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Integral of 5 sin(lnx)

  1. Feb 23, 2016 #1

    Drakkith

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    Staff: Mentor

    1. The problem statement, all variables and given/known data
    Make a substitution and then evaluate the integral.
    ∫5 sin(lnx) dx

    2. Relevant equations


    3. The attempt at a solution
    Let t = lnx
    et = elnx
    et = x
    dt = 1/x dx
    dx = xdt
    dx = et dt

    Now the integral is: 5∫sin(t) et dt
    Integrating by parts:
    u = sin(t), du = cos(t) dt
    dv = et dt, v = et
    5(sin(t)et - ∫cos(t)et dt)

    By parts again:
    u=cos(t), du=-sin(t) dt
    dv = et dt, v = et
    5[sin(t)et - (cos(t)et + ∫sin(t)et dt)]

    Distributing the 5 and the negative sign:
    5∫sin(t)et dt = 5sin(t)et - 5cos(t)et - 5∫sin(t)et dt]

    Bringing the integral over the left:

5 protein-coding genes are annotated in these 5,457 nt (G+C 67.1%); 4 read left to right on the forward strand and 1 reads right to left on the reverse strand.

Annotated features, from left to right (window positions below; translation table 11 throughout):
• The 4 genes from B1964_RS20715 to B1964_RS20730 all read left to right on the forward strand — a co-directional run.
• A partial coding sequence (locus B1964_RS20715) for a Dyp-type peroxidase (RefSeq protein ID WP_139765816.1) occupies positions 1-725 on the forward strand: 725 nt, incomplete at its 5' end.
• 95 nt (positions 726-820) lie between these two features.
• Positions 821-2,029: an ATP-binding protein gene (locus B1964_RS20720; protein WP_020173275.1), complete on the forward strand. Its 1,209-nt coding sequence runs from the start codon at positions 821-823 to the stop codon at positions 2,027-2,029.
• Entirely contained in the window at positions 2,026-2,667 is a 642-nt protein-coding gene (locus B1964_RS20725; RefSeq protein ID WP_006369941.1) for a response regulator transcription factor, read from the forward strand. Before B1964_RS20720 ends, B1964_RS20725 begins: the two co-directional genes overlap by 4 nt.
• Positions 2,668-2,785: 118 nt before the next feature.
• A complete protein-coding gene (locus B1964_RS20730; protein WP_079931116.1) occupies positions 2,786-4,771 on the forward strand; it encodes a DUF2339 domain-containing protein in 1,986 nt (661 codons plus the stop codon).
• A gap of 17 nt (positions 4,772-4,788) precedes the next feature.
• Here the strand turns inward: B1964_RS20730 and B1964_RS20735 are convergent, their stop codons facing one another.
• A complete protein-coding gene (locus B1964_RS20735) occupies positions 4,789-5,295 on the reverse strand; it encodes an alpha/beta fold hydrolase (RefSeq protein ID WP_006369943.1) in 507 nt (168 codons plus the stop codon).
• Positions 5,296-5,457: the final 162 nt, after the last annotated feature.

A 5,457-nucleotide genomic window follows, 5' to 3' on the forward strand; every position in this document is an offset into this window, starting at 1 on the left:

10∫sin(t)et = 5sin(t)et - 5cos(t)et

    Dividing the 10 out:
    ∫sin(t)et = 1/2(sin(t)et - cos(t)et)

    Substituting lnx = t
    1/2x[sin(lnx) - cos(lnx)] +C

    Now, supposedly the answer is 5/2x [sin(lnx)-cos(lnx)] + C, but I can't figure out why. ?:)
     
  2. jcsd
  3. Feb 23, 2016 #2
    You shouldn't have divided that 10 out. The antiderivative you wanted to find was $$\int 5 \sin(\ln(x)) \ dx,$$ but you found $$\int \sin(\ln(x)) \ dx.$$
     
  4. Feb 23, 2016 #3

    SammyS

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    It looks like you may have dropped a sign in that last integration by parts.
     
  5. Feb 23, 2016 #4
    I don't think so. The sine term is negative, which flips the sign of that second integration by parts integral. If the OP follows my post, the answer matches the one given.
     
  6. Feb 23, 2016 #5

    Drakkith

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    Staff: Mentor

    As axmls said, the sine term turns that final integral positive.

    Oh. I had no idea that's how that worked. So there's a 10 on the left, a 5 on the right, and dividing both sides by 2 makes the left side 5 and the right side 5/2, which would be the correct answer.

    Thanks guys!
     
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